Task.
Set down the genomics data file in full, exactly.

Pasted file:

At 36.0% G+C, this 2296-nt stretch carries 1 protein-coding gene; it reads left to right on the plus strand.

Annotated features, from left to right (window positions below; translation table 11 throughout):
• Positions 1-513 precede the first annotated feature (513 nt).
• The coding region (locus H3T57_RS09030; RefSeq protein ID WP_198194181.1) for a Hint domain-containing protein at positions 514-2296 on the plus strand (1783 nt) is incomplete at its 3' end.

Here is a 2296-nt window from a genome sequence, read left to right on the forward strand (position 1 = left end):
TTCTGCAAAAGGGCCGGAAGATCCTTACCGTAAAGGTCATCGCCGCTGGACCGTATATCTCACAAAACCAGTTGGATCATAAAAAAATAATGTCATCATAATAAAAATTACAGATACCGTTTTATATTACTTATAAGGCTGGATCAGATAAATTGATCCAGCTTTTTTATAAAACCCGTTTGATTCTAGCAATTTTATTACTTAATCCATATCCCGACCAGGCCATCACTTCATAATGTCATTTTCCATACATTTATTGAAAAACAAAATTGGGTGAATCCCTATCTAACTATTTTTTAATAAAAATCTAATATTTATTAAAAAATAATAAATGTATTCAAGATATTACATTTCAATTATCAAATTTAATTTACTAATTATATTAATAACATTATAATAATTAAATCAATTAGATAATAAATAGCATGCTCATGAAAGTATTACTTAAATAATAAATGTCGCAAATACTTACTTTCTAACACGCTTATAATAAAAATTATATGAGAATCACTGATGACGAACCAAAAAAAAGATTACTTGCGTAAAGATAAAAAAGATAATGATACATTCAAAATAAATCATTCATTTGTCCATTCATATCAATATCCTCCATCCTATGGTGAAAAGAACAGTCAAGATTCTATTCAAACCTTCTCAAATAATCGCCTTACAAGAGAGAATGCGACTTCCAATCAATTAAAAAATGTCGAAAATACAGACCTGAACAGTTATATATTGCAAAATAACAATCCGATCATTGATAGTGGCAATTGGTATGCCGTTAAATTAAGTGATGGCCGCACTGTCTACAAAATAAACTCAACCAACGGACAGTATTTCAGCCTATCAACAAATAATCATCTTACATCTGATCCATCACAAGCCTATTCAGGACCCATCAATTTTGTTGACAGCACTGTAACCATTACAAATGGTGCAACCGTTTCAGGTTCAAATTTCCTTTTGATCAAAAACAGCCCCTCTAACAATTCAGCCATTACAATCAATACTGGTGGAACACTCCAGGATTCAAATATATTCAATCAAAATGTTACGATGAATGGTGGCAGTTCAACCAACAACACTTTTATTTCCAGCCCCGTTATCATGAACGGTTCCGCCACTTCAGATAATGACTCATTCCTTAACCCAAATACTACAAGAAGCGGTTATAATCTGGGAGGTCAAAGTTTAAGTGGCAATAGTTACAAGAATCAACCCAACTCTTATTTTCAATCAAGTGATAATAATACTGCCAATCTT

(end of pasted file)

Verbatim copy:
At 36.0% G+C, this 2296-nt stretch carries 1 protein-coding gene; it reads left to right on the plus strand.

Annotated features, from left to right (window positions below; translation table 11 throughout):
• Positions 1-513 precede the first annotated feature (513 nt).
• The coding region (locus H3T57_RS09030; RefSeq protein ID WP_198194181.1) for a Hint domain-containing protein at positions 514-2296 on the plus strand (1783 nt) is incomplete at its 3' end.

Here is a 2296-nt window from a genome sequence, read left to right on the forward strand (position 1 = left end):
TTCTGCAAAAGGGCCGGAAGATCCTTACCGTAAAGGTCATCGCCGCTGGACCGTATATCTCACAAAACCAGTTGGATCATAAAAAAATAATGTCATCATAATAAAAATTACAGATACCGTTTTATATTACTTATAAGGCTGGATCAGATAAATTGATCCAGCTTTTTTATAAAACCCGTTTGATTCTAGCAATTTTATTACTTAATCCATATCCCGACCAGGCCATCACTTCATAATGTCATTTTCCATACATTTATTGAAAAACAAAATTGGGTGAATCCCTATCTAACTATTTTTTAATAAAAATCTAATATTTATTAAAAAATAATAAATGTATTCAAGATATTACATTTCAATTATCAAATTTAATTTACTAATTATATTAATAACATTATAATAATTAAATCAATTAGATAATAAATAGCATGCTCATGAAAGTATTACTTAAATAATAAATGTCGCAAATACTTACTTTCTAACACGCTTATAATAAAAATTATATGAGAATCACTGATGACGAACCAAAAAAAAGATTACTTGCGTAAAGATAAAAAAGATAATGATACATTCAAAATAAATCATTCATTTGTCCATTCATATCAATATCCTCCATCCTATGGTGAAAAGAACAGTCAAGATTCTATTCAAACCTTCTCAAATAATCGCCTTACAAGAGAGAATGCGACTTCCAATCAATTAAAAAATGTCGAAAATACAGACCTGAACAGTTATATATTGCAAAATAACAATCCGATCATTGATAGTGGCAATTGGTATGCCGTTAAATTAAGTGATGGCCGCACTGTCTACAAAATAAACTCAACCAACGGACAGTATTTCAGCCTATCAACAAATAATCATCTTACATCTGATCCATCACAAGCCTATTCAGGACCCATCAATTTTGTTGACAGCACTGTAACCATTACAAATGGTGCAACCGTTTCAGGTTCAAATTTCCTTTTGATCAAAAACAGCCCCTCTAACAATTCAGCCATTACAATCAATACTGGTGGAACACTCCAGGATTCAAATATATTCAATCAAAATGTTACGATGAATGGTGGCAGTTCAACCAACAACACTTTTATTTCCAGCCCCGTTATCATGAACGGTTCCGCCACTTCAGATAATGACTCATTCCTTAACCCAAATACTACAAGAAGCGGTTATAATCTGGGAGGTCAAAGTTTAAGTGGCAATAGTTACAAGAATCAACCCAACTCTTATTTTCAATCAAGTGATAATAATACTGCCAATCTT